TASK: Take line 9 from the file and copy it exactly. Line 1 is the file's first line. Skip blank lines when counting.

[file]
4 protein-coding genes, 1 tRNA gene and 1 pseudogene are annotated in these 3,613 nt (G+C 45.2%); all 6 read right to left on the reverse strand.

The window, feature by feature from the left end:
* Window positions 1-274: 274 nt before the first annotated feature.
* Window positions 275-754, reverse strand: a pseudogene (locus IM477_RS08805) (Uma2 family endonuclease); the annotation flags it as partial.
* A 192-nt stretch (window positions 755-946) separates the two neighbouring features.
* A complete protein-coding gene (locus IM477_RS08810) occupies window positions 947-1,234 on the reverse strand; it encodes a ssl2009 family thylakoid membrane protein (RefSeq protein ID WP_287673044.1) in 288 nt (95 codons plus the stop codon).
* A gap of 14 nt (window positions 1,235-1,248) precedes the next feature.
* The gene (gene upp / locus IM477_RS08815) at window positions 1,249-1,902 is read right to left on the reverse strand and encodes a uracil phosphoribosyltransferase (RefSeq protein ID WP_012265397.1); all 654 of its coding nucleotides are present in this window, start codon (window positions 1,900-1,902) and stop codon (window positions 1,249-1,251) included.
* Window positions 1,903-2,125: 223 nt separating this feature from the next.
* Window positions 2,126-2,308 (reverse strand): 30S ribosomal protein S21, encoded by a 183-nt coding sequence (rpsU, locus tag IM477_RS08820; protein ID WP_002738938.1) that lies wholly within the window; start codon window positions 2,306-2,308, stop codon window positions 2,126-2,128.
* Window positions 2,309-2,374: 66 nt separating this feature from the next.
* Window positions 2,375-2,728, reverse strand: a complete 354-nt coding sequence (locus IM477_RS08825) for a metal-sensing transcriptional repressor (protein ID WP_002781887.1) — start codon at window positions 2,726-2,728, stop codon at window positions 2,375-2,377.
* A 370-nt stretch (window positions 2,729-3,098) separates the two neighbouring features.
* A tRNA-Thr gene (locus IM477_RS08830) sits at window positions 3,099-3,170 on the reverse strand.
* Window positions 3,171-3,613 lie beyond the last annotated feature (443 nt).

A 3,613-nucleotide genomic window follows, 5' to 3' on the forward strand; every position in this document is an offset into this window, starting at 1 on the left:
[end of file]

* Window positions 1,903-2,125: 223 nt separating this feature from the next.